• However, the Treasury has set aside R7.5 billion for the NHI indirect grant, which makes provision for improving the health system, funding infrastructure projects and bolstering capacity in the National Health Department, and is an integrated component of the medium-term budget allocation as set out below.

The graph[4] below summarises the 2021/22 budget allocation of R248.8bn for Health.

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  • Clearly, vaccines will play a pivotal role in saving lives, livelihoods, and in supporting economic recovery. Therefore, the aim of government is to have 67% of the population (40 million people) vaccinated by the end of the year. The total medium-term funding for Covid-19 is estimated at R19.3 billion (includes the no-fault compensation fund) made up as set out in the table below:
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  • Funding for the vaccine procurement and rollout will be drawn from the National Budget. However, since it is intended that the state acquire vaccines on behalf of both the public and private sectors, some revenue will return to the fiscus when private providers buy vaccines from the state.
  • A revenue windfall in the latter part of 2020 also meant that government will not have to introduce a special Covid-19 tax as was mooted as a possible option.
  • Individuals registered on medial schemes will be able to claim back the cost of the vaccine and its administration from the scheme. The cost will be covered in terms of Prescribed Minimum Benefits (PMB) and not paid from one’s day-to-day benefits.
  • As indicated in the table below, medical tax credits are to be increased in line with inflation:
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Wrap-up

 

Unlike previous years, Eskom, SAA and NHI were not front and centre of the budget. That notwithstanding, and considering that South Africa is far from out of the woods in terms of a debt spiral, the budget was largely welcomed by analysts as it attempted to address the debt while not raising personal and company tax. However, there remains a lot of work still to be done to make it a reality beyond the short term. Simply put, there is no reprieve from the hard choices ahead. As pointed out by certain media reports, while treasury remains resolute in continuing to pursue public service savings, which incorporates the politically difficult public sector wage freeze, what are the odds of getting that past the unions during a year of local elections ? Furthermore, by cutting social grants and simultaneously lowering the corporate tax rate will surely not go down well with the ANC alliance. Because finance and healthcare are inextricably linked, it’s important to note that the planned spending cuts didn’t prevent the finance minister allocating money where it really matters – paying for the vaccine programme. Predictably, the budget projections are set to be tested – only time will tell.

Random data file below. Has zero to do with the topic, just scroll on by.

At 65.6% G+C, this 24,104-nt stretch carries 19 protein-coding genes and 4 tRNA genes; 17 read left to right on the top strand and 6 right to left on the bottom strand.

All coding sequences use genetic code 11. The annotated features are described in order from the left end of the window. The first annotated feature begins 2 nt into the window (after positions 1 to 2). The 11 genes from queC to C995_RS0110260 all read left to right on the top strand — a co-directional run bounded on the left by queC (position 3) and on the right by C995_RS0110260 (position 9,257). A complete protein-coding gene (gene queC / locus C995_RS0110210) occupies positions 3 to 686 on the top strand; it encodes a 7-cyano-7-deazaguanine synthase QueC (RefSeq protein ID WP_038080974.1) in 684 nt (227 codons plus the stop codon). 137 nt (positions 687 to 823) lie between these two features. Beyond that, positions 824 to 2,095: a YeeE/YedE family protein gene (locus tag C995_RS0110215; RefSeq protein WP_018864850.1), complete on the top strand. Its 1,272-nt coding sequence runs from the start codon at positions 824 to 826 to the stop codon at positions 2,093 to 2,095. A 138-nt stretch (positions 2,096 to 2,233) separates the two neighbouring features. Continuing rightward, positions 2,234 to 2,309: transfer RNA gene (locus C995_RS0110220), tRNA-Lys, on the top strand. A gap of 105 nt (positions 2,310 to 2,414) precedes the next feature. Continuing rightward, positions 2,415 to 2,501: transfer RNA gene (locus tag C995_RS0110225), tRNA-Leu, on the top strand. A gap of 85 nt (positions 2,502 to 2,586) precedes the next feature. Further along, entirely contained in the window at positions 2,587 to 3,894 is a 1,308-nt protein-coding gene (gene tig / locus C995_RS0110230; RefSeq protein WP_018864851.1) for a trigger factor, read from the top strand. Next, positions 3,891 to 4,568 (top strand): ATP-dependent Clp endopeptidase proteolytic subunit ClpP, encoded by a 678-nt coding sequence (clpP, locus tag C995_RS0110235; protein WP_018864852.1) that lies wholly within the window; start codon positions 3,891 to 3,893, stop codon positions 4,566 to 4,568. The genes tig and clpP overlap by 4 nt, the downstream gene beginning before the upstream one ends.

References

[1] NHI would pool healthcare resources and skills and see the state become the primary provider of healthcare services.

[2] 51% quarter-on-quarter (seasonally adjusted and annualised) in Q2 of 2020

[3] Total of 2.2 million jobs lost between April and June 2020 (30.8%) in Q3 2020. In comparison the largest job losses recorded in a single quarter was in Q3 2009 (527 000 job losses), in the wake of the global financial crisis.

[4] Source: National Treasury, Budget 2021/22 highlights

[5] Source: National Treasury

[6] No-fault Compensation Fund: to be set up to provide for possible claims resulting from serious side effects from vaccines

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Charleen Rix

Head of Healthcare, Sasfin Wealth